The U.S. now has more job openings than the number of people who are considered unemployed.
According to the Bureau of Labor Statistics (BLS), the U.S. now has 10.1 million jobs available and 8.7 million workers pounding the pavement looking for jobs. While employers have begun to offer incentives such as higher starting salaries and sign-on bonuses, they still seem to be having a hard time filling open positions.
Thursday’s BLS report for June 2021 said the 10.1 million open positions is the highest since it started tracking job openings in December 2000. The largest increases in job openings were in professional and business services, with gains of 227,000. Retail trade jobs ranked second, up 133,000 to 1.15 million positions posted. As for actual hires, that number rose 697,000 to 6.7 million overall for the month of June, or a hiring rate of 4.6 percent. Hires in the retail trade rose by 291,000 to 1.12 million from 832,000 in May. However, separations—quits, layoffs and discharges—in the retail trade rose by 79,000 to 847,000 from 768,000 in May. Actual hires and separations in June 2021 resulted in a net hiring in the retail trade sector of just 276,000 Americans for the month.
Some economists have cited unemployment benefits as one reason for workers electing to stay on the sidelines. That could change as more states end federal pandemic benefits early. One wild card could be if the federal government decides to extend the aid, which is set to end next month.
There are two other potential problems cited by Gabriella Santaniello, a retail consultant and founder of the research firm A Line Partners. One has been the increase in the number of firms mandating that workers either take the Covid jab or be subject to weekly testing. Workers who elect to quit rather than get vaccinated don’t qualify for unemployment benefits. So while their departures won’t increase the number of Americans seeking unemployment benefits, it could result in more open positions that need to be filled. And employers seeking to fill positions, but requiring the jab, could find themselves with a smaller pool of eligible workers. The second one concerns the mask-wearing mandate. She said one retailer in Los Angeles County has missed its back-to-school targets, although its Orange County location has seen traffic and sales rise due to a different local mandate. The concern is what impact it might have when retailers analyze store profitability, and ultimately which stores in a network end up closing and shedding retail jobs.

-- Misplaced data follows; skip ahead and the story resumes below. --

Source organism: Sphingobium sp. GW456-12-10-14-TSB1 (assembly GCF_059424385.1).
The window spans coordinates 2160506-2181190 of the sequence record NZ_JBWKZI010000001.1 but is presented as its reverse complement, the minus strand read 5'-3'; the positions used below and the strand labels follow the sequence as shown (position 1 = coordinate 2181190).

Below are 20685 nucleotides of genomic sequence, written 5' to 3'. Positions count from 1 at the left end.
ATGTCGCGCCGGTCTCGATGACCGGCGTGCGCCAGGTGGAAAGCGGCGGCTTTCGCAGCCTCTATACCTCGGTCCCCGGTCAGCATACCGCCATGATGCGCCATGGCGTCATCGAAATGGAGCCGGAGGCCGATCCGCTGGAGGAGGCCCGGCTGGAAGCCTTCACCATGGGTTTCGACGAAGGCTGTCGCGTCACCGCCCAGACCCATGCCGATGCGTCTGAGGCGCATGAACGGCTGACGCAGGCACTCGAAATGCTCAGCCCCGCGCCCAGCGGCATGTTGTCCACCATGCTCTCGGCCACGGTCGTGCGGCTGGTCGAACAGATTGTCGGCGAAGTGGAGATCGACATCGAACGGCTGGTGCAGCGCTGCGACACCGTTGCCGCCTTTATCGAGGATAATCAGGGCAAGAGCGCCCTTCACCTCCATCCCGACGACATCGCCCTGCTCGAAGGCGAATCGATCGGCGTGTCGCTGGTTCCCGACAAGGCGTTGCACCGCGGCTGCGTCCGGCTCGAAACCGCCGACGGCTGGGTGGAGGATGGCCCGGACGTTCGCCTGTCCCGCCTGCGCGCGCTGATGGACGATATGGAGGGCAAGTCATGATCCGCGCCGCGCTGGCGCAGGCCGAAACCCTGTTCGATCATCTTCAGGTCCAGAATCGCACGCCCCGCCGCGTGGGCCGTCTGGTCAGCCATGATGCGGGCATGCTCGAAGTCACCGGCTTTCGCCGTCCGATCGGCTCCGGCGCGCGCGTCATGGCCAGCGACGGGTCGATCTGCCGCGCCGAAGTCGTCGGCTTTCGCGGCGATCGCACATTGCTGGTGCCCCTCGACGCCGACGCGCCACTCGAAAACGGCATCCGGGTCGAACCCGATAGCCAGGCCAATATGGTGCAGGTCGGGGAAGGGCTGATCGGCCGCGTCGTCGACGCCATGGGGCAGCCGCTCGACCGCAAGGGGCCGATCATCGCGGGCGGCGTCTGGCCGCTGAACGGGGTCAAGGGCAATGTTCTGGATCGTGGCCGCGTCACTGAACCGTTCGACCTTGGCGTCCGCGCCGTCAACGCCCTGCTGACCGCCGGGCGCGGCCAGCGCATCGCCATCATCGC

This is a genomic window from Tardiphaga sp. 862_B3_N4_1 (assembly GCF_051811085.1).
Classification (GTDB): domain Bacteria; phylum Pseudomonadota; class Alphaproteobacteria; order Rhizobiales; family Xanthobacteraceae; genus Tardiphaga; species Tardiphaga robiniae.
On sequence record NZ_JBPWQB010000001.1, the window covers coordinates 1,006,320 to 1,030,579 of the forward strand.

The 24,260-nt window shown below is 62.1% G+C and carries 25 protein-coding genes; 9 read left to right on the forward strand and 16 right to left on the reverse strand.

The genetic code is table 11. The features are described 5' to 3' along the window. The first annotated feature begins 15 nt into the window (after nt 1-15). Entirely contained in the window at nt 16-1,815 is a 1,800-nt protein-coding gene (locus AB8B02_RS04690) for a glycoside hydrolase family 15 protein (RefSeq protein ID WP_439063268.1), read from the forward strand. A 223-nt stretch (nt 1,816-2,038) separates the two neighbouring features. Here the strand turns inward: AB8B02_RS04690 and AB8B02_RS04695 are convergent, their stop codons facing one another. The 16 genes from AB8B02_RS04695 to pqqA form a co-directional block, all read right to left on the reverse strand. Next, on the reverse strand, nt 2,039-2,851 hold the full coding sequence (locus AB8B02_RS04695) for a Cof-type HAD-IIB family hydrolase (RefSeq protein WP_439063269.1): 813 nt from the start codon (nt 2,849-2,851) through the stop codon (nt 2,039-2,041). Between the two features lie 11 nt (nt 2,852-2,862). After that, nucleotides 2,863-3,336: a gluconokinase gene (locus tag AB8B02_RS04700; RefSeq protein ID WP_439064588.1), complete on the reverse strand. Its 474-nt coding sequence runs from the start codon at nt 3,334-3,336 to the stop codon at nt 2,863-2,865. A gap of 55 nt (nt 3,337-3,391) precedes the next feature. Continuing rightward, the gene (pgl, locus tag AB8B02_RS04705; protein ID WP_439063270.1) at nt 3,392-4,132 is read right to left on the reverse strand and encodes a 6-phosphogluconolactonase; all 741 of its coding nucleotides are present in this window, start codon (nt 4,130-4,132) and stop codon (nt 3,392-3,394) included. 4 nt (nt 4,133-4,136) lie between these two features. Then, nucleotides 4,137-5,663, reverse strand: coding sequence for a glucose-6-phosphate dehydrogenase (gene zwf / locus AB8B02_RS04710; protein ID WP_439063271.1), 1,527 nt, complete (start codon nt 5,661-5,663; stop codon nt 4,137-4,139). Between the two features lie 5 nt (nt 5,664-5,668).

On Thursday, new claims for jobless benefits totaled 375,000 last week. The number of people filing for unemployment benefits, for the most part, has been on a steady decline. However, there’s also a sense that many of the open job positions are essentially replacements for jobs lost during the pandemic, particularly as the biggest increases in openings over time have been in the restaurant sector. In any event, the one thing that’s clear is that many retail jobs—such as store sales associates—that were lost last year aren’t coming back. And the new jobs coming onboard will likely reflect the updated needs of retailers in a post-Covid world.
Some retailers are hiring, although not necessarily for in-store sales positions. Dollar Tree is hosting an in-person hiring event on Saturday, Aug. 14, at each of its 26 U.S. distribution centers. The company said it is offering its “warehouse associates flexible schedules, competitive pay, an attractive benefits package and now a $1,000 sign-on bonus.” The company said it has a broad range of openings that include managerial positions, full- and part-time order fillers, equipment operators, maintenance technicians and warehouse associates. It didn’t say how many open positions it was looking to fill.
As for anyone looking for sales jobs as store associates, some of those could resurface over the next few months. Retailers looking to ensure they have enough staff to cover holiday shopping needs, whether its filling orders for in-store pick-up or helping with curbside delivery, tend to up their staffing in late October or early November. While most of the traditional holiday positions are temporary, many could morph into permanent positions as retailers learn how to adapt operations to match changing customer shopping habits.
An early read on how retailers are planning ahead for the holiday shopping season could come next week when retailers such as Walmart, Target, TJX, The Children’s Place, Macy’s, Kohl’s, and Ross Stores all post second-quarter financial results.